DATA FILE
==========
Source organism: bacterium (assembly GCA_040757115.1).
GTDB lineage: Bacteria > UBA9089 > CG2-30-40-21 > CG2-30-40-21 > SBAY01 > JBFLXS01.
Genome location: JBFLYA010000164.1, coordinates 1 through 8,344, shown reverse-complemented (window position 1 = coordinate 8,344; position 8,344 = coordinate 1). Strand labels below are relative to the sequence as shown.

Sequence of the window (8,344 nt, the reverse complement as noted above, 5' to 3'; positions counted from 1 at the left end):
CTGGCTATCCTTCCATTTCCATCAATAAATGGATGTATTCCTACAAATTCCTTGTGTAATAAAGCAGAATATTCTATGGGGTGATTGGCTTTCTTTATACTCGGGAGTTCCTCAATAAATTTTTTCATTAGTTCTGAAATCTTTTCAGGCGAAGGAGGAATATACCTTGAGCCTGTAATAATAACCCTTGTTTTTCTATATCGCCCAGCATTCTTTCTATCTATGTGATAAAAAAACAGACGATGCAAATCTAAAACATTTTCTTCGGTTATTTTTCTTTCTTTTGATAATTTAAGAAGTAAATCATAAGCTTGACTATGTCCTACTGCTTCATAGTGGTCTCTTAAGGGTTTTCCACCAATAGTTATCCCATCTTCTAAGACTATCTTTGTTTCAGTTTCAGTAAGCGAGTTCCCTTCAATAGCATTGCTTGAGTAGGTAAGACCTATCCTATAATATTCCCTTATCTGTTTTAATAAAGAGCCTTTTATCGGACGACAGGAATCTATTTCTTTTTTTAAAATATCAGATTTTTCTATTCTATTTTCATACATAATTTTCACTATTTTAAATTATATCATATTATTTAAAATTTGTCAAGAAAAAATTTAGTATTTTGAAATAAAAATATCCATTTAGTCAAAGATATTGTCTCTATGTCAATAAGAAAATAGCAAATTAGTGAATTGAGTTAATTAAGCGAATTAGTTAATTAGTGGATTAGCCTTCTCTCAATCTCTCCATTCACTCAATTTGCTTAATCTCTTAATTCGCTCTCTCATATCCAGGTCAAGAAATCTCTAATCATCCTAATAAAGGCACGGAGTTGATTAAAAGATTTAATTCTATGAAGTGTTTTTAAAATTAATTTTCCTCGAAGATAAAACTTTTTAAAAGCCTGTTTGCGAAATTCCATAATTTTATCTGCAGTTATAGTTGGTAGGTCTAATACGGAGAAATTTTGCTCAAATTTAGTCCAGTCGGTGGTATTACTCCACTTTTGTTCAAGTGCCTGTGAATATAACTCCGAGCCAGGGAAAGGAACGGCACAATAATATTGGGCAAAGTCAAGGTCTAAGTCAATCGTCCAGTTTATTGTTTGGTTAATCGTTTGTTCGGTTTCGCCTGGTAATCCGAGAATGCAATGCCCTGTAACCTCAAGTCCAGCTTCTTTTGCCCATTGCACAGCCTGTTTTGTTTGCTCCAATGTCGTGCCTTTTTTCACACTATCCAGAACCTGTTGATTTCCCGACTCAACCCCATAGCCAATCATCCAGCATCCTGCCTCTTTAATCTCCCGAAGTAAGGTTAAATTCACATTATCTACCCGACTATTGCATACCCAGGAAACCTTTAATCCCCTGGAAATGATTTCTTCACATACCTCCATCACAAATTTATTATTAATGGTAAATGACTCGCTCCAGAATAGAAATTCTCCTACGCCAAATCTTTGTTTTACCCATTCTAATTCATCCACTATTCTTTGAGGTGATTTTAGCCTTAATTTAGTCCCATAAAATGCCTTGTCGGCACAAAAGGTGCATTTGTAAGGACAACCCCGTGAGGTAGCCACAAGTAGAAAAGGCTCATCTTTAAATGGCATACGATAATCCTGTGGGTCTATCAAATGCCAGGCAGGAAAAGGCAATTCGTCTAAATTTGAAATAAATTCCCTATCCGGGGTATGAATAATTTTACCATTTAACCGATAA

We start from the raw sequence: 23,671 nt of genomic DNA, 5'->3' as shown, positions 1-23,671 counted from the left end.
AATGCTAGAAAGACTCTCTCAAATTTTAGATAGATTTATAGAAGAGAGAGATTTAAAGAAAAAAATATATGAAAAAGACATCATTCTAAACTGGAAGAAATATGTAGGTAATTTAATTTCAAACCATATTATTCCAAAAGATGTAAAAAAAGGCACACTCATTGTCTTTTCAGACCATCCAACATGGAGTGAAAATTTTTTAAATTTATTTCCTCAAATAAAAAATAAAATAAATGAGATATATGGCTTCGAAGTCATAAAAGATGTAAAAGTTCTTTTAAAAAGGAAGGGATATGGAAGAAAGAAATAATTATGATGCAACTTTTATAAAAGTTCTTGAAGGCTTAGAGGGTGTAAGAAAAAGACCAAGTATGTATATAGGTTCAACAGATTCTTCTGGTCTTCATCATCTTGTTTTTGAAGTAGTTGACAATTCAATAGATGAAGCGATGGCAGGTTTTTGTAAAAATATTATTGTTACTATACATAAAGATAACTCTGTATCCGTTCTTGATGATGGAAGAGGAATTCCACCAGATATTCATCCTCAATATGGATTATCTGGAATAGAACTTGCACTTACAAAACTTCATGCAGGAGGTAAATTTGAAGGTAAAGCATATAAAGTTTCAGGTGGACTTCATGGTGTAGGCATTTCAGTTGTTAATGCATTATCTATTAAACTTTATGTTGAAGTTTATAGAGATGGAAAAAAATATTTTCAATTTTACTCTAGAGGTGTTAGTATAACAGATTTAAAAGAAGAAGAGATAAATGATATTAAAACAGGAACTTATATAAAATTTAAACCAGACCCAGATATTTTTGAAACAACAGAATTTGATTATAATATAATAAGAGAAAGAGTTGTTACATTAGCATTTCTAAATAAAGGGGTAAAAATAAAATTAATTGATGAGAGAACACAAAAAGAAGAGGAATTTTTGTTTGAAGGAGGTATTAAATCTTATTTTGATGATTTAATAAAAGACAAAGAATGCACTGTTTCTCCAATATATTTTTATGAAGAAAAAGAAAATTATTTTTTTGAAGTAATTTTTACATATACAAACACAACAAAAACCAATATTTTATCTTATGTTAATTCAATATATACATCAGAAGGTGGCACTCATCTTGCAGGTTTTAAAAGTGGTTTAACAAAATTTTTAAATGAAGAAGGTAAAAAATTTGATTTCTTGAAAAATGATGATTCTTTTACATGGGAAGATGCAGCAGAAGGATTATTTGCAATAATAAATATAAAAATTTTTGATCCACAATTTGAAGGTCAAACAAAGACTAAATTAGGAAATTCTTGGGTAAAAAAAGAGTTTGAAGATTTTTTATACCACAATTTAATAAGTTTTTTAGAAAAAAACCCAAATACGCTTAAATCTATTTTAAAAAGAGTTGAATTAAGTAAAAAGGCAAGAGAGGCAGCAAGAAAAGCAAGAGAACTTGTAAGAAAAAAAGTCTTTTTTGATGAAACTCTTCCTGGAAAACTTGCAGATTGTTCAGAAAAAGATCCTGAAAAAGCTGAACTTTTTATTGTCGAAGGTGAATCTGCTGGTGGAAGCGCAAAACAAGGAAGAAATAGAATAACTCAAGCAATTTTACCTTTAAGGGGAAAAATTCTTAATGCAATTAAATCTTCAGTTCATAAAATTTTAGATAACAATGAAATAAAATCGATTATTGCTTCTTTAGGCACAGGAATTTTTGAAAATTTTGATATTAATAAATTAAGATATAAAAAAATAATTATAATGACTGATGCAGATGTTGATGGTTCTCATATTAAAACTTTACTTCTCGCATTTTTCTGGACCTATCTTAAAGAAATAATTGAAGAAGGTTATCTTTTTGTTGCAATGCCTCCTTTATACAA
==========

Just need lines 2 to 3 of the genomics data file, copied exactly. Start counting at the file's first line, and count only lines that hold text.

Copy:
GTDB lineage: Bacteria > UBA9089 > CG2-30-40-21 > CG2-30-40-21 > SBAY01 > JBFLXS01.
Genome location: JBFLYA010000164.1, coordinates 1 through 8,344, shown reverse-complemented (window position 1 = coordinate 8,344; position 8,344 = coordinate 1). Strand labels below are relative to the sequence as shown.